At least one vending machine payment-processing company has cut off acceptance of debit MasterCards because of new debit card interchange rates that resulted from the Durbin amendment.
USA Technologies Inc. last fall dove into negotiations with the major payment card networks when new Federal Reserve rules went into effect Oct. 1 that changed debit-interchange prices. Though the Fed essentially cut in half how much issuers earn in interchange income, Visa Inc. and MasterCard Worldwide also adjusted their debit rates so the cost to accept small-ticket purchases went up (see story).
Under the new pricing, the debit rate for both card brands changed to 0.5% of the sale plus 21 cents from 1.55% plus 4 cents previously, according to USA Technologies. As a result, the transaction cost on a $2 transaction rose to about 22 cents from about 7 cents under the previous rate, the Malvern, Pa.-based firm contends.
A spokesperson for USA Technologies says Visa agreed to set a new, lower rate for one year that is actually "slightly lower" than the rate before the new rule took effect. USA Technologies declines to provide details of its deal with Visa.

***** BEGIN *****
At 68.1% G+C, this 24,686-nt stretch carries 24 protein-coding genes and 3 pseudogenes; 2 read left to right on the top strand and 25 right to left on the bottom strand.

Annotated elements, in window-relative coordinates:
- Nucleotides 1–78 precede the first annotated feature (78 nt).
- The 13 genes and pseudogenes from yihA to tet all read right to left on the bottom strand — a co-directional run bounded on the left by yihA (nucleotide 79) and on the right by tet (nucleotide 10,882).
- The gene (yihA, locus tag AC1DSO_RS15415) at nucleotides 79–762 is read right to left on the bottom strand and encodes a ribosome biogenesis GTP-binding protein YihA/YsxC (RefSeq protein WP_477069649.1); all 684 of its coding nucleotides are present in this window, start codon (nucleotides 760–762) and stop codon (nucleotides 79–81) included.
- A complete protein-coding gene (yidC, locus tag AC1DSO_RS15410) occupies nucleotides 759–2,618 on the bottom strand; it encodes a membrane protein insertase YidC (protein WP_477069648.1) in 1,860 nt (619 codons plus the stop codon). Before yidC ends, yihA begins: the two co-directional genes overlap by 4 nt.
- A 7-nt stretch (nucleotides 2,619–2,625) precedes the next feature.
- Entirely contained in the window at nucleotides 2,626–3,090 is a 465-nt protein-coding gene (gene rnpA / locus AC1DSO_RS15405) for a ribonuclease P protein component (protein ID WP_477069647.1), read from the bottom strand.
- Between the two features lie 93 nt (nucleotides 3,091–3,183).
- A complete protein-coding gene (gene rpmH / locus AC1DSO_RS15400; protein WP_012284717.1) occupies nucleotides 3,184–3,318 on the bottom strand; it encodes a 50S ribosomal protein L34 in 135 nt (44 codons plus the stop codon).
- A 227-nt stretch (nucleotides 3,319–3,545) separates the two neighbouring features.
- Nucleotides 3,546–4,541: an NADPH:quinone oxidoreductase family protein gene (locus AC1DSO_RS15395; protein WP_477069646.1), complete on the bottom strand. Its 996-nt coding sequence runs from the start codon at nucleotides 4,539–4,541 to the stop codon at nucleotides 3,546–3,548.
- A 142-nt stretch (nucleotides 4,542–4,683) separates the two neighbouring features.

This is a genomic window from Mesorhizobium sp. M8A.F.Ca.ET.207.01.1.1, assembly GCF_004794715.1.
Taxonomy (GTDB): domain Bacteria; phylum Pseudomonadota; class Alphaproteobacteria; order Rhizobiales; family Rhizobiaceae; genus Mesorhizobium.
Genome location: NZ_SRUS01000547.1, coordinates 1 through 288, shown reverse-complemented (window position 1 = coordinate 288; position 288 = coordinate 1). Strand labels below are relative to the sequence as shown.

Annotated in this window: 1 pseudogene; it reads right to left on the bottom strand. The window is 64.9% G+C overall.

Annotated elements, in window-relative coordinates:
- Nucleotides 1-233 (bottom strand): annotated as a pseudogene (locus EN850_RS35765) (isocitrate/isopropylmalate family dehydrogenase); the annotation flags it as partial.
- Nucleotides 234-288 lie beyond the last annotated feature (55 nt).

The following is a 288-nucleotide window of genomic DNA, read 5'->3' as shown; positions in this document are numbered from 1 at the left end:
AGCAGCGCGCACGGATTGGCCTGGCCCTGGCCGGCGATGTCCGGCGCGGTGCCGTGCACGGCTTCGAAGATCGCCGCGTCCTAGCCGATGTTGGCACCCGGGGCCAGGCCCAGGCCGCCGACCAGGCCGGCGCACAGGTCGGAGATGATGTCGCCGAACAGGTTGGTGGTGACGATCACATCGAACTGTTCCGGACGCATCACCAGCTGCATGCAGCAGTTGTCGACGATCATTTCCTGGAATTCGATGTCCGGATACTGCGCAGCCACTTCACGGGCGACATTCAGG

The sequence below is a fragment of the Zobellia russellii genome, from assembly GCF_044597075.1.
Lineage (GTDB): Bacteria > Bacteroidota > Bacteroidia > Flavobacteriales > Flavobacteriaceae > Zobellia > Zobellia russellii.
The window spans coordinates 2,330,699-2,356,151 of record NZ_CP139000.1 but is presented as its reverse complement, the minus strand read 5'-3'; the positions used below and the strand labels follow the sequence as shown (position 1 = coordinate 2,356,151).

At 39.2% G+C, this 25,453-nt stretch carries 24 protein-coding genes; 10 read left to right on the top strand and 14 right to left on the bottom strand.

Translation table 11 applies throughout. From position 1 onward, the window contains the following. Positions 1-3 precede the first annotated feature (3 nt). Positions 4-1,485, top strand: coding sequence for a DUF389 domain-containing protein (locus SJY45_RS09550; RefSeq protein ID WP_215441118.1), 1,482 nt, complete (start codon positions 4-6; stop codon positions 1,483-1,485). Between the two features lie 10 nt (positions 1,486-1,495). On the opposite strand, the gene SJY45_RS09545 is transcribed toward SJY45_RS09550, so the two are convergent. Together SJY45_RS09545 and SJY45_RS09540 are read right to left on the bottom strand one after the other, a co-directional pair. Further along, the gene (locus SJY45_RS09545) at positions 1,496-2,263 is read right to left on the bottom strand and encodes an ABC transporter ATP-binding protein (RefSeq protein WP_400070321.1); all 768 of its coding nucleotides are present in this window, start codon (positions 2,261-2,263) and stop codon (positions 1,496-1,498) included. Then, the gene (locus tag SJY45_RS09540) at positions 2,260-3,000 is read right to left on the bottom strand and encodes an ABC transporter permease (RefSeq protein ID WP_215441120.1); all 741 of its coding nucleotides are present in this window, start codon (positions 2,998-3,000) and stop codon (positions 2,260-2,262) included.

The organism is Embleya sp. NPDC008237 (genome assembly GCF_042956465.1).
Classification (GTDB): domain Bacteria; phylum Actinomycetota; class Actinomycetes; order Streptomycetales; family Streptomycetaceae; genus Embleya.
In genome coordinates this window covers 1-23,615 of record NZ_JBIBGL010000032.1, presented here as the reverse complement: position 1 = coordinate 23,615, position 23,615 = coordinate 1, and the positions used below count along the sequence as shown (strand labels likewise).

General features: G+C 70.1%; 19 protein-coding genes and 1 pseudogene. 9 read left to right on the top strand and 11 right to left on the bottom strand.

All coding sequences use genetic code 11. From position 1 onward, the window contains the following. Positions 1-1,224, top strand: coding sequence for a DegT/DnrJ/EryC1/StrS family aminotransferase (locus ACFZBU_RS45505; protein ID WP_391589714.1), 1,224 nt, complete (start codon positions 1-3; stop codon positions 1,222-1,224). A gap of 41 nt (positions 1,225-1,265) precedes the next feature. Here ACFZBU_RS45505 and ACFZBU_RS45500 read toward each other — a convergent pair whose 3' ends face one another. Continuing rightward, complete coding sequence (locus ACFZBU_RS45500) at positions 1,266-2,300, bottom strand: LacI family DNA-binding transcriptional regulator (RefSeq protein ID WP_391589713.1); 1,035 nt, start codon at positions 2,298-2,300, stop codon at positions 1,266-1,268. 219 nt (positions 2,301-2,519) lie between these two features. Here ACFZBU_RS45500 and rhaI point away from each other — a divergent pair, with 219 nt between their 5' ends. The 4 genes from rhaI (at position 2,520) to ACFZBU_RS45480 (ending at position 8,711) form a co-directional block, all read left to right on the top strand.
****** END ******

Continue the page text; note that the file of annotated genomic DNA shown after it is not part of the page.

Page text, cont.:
MasterCard refused to negotiate, so for now USA Technologies has cut off debit MasterCard acceptance at its vending machines, the spokesperson says.
USA Technologies is working with its network of operators to provide additional payment options.
The firm in January began testing a two-tiered pricing scheme on certain vending machines, enabling consumers to get a discount "of about 10 cents" on small-ticket cash purchases such as a candy bar; vending-machine operators may increase the discount on higher-priced items such as cigarettes, the spokesperson says.
A message appears on the vending machine's reader inviting the consumer to get a discount if they pay with cash; customers who try to use a debit MasterCard get a "use another card" message, she says.
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